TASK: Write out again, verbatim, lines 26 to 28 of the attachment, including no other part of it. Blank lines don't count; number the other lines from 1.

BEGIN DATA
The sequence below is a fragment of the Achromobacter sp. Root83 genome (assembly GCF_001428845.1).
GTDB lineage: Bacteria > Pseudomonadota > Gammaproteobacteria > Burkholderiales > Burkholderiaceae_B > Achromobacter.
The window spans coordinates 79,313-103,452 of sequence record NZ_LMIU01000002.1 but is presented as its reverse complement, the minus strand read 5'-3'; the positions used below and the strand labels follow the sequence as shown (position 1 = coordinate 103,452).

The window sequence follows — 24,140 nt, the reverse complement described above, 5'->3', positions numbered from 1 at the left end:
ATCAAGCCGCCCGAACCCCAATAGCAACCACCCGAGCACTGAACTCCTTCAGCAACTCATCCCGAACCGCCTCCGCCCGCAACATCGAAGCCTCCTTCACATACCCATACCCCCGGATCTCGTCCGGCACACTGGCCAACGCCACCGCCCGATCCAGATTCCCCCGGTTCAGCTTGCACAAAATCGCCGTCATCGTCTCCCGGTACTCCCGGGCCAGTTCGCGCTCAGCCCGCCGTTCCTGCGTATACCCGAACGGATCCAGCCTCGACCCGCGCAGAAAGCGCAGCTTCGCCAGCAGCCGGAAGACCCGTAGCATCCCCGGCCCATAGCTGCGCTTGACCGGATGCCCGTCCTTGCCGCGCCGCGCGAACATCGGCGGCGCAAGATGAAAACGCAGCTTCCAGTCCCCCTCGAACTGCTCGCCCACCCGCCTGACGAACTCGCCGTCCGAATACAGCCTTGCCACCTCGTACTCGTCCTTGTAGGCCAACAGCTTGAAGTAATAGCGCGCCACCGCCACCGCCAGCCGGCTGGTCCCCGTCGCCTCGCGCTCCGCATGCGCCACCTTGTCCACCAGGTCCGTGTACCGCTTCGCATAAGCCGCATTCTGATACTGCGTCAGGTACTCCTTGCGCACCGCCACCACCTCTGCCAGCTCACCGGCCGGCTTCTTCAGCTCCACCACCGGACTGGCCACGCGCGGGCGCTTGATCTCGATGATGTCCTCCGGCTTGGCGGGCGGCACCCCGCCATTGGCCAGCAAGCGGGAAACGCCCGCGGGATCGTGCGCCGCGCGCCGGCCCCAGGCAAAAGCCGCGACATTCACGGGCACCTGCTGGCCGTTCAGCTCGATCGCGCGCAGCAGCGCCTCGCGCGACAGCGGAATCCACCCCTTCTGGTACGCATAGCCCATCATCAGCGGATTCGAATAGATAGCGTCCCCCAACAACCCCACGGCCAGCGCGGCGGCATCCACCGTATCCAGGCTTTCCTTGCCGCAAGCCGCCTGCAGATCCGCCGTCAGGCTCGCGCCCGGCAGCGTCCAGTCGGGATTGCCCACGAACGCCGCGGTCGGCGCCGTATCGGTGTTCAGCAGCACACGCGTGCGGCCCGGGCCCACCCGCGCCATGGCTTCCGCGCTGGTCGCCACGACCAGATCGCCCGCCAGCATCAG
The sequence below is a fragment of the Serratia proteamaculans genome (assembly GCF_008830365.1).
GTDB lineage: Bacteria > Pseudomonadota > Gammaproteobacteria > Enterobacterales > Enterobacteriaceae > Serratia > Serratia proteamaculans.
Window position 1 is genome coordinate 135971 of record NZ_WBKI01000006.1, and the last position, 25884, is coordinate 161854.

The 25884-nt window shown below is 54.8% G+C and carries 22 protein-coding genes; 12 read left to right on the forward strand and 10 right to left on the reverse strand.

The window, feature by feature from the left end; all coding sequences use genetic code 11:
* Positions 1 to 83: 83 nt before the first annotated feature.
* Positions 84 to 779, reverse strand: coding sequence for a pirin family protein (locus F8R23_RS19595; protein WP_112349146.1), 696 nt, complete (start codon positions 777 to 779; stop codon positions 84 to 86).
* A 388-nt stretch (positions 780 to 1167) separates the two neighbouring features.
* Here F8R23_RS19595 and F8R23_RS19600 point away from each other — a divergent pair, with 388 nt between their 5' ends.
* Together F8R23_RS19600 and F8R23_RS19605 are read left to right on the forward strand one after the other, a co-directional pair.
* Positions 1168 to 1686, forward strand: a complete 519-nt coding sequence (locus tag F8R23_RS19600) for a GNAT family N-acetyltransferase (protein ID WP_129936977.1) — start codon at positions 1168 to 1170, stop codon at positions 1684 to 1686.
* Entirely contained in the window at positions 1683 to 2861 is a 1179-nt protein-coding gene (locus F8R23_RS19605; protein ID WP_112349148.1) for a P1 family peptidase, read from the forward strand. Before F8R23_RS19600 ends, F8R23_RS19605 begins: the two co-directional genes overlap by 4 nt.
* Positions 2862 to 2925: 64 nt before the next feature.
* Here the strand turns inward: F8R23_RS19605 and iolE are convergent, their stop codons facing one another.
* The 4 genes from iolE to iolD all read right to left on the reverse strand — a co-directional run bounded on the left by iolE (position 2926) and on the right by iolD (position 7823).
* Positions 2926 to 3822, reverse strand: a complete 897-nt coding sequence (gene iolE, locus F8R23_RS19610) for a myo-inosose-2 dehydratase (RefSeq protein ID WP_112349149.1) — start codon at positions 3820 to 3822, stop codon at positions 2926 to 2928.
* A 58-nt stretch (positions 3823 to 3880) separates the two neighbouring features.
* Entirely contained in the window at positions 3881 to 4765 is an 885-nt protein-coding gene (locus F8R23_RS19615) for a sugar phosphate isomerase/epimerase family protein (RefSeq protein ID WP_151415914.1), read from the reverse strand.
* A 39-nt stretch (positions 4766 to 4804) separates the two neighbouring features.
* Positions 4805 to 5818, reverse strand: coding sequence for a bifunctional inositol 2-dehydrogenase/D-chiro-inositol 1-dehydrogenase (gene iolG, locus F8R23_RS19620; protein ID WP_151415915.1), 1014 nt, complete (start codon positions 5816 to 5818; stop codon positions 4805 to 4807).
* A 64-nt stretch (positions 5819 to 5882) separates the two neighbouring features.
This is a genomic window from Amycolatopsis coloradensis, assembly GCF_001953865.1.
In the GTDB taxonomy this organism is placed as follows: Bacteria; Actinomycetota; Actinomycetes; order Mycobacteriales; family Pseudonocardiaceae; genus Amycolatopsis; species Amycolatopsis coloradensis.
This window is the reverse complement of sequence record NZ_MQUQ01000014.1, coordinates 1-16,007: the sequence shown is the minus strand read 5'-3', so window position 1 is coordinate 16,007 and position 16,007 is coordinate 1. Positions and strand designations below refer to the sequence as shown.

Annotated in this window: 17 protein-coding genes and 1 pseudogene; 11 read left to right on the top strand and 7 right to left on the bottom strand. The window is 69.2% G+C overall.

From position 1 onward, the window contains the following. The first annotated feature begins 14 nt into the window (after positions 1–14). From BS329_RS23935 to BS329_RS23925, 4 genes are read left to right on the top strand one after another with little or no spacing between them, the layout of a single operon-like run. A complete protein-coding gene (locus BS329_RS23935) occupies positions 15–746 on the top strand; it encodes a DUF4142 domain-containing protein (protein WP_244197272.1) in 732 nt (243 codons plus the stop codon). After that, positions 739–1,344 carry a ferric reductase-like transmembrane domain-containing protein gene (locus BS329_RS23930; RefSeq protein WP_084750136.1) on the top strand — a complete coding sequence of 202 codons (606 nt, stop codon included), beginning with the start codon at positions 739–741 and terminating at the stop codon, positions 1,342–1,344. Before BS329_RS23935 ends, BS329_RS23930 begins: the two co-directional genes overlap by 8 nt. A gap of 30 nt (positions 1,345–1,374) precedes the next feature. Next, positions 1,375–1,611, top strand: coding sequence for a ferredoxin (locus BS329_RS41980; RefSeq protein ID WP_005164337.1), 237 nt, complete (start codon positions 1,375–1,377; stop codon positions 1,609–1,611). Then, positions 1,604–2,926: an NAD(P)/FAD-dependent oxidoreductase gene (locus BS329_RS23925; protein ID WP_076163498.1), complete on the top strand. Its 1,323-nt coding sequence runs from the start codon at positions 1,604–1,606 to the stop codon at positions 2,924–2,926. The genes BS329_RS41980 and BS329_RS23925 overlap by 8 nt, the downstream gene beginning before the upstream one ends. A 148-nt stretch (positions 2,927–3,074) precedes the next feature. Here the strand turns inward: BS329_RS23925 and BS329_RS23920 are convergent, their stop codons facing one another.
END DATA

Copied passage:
* A 64-nt stretch (positions 5819 to 5882) separates the two neighbouring features.
This is a genomic window from Amycolatopsis coloradensis, assembly GCF_001953865.1.
In the GTDB taxonomy this organism is placed as follows: Bacteria; Actinomycetota; Actinomycetes; order Mycobacteriales; family Pseudonocardiaceae; genus Amycolatopsis; species Amycolatopsis coloradensis.